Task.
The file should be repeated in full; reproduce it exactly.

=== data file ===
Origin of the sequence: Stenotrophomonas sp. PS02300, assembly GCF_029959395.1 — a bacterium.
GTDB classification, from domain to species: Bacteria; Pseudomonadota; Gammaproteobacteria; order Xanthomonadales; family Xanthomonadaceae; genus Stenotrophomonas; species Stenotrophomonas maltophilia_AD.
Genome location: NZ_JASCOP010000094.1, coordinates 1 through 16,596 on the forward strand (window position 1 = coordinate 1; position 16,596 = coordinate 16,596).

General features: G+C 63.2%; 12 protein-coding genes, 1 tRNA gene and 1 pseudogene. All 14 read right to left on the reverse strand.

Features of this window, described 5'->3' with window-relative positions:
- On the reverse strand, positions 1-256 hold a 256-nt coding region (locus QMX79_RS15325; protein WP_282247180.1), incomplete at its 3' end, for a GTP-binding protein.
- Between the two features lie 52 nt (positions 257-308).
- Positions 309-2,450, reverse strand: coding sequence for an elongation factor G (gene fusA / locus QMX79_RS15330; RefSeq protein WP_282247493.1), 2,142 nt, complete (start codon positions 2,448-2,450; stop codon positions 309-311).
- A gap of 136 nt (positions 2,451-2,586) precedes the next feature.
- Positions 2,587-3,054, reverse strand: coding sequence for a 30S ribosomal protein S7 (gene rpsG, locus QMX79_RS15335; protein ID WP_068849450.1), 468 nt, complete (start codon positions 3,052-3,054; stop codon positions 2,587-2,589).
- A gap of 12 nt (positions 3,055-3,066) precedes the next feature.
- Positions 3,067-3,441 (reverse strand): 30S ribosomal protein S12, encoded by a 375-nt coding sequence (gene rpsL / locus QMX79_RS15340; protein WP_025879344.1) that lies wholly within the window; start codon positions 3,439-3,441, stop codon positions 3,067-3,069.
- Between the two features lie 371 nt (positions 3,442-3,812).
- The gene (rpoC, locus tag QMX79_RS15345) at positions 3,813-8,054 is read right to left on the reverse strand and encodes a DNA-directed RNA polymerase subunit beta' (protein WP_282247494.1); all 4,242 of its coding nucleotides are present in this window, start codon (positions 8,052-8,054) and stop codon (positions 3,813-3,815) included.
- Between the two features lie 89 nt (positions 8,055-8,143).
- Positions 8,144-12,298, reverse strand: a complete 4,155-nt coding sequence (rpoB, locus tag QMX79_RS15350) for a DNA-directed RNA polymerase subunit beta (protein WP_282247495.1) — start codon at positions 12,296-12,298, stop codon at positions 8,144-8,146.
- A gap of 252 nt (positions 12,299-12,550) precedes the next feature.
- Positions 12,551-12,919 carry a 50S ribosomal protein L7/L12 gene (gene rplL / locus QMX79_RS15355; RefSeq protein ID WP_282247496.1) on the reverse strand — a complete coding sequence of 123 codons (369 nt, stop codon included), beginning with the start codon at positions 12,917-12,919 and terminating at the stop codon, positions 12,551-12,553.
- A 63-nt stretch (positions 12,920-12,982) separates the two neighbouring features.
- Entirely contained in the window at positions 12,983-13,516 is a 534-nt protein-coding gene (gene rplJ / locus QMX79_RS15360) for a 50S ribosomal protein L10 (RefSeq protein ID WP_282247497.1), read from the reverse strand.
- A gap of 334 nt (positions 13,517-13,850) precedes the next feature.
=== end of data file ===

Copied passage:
Origin of the sequence: Stenotrophomonas sp. PS02300, assembly GCF_029959395.1 — a bacterium.
GTDB classification, from domain to species: Bacteria; Pseudomonadota; Gammaproteobacteria; order Xanthomonadales; family Xanthomonadaceae; genus Stenotrophomonas; species Stenotrophomonas maltophilia_AD.
Genome location: NZ_JASCOP010000094.1, coordinates 1 through 16,596 on the forward strand (window position 1 = coordinate 1; position 16,596 = coordinate 16,596).

General features: G+C 63.2%; 12 protein-coding genes, 1 tRNA gene and 1 pseudogene. All 14 read right to left on the reverse strand.

Features of this window, described 5'->3' with window-relative positions:
- On the reverse strand, positions 1-256 hold a 256-nt coding region (locus QMX79_RS15325; protein WP_282247180.1), incomplete at its 3' end, for a GTP-binding protein.
- Between the two features lie 52 nt (positions 257-308).
- Positions 309-2,450, reverse strand: coding sequence for an elongation factor G (gene fusA / locus QMX79_RS15330; RefSeq protein WP_282247493.1), 2,142 nt, complete (start codon positions 2,448-2,450; stop codon positions 309-311).
- A gap of 136 nt (positions 2,451-2,586) precedes the next feature.
- Positions 2,587-3,054, reverse strand: coding sequence for a 30S ribosomal protein S7 (gene rpsG, locus QMX79_RS15335; protein ID WP_068849450.1), 468 nt, complete (start codon positions 3,052-3,054; stop codon positions 2,587-2,589).
- A gap of 12 nt (positions 3,055-3,066) precedes the next feature.
- Positions 3,067-3,441 (reverse strand): 30S ribosomal protein S12, encoded by a 375-nt coding sequence (gene rpsL / locus QMX79_RS15340; protein WP_025879344.1) that lies wholly within the window; start codon positions 3,439-3,441, stop codon positions 3,067-3,069.
- Between the two features lie 371 nt (positions 3,442-3,812).
- The gene (rpoC, locus tag QMX79_RS15345) at positions 3,813-8,054 is read right to left on the reverse strand and encodes a DNA-directed RNA polymerase subunit beta' (protein WP_282247494.1); all 4,242 of its coding nucleotides are present in this window, start codon (positions 8,052-8,054) and stop codon (positions 3,813-3,815) included.
- Between the two features lie 89 nt (positions 8,055-8,143).
- Positions 8,144-12,298, reverse strand: a complete 4,155-nt coding sequence (rpoB, locus tag QMX79_RS15350) for a DNA-directed RNA polymerase subunit beta (protein WP_282247495.1) — start codon at positions 12,296-12,298, stop codon at positions 8,144-8,146.
- A gap of 252 nt (positions 12,299-12,550) precedes the next feature.
- Positions 12,551-12,919 carry a 50S ribosomal protein L7/L12 gene (gene rplL / locus QMX79_RS15355; RefSeq protein ID WP_282247496.1) on the reverse strand — a complete coding sequence of 123 codons (369 nt, stop codon included), beginning with the start codon at positions 12,917-12,919 and terminating at the stop codon, positions 12,551-12,553.
- A 63-nt stretch (positions 12,920-12,982) separates the two neighbouring features.
- Entirely contained in the window at positions 12,983-13,516 is a 534-nt protein-coding gene (gene rplJ / locus QMX79_RS15360) for a 50S ribosomal protein L10 (RefSeq protein ID WP_282247497.1), read from the reverse strand.
- A gap of 334 nt (positions 13,517-13,850) precedes the next feature.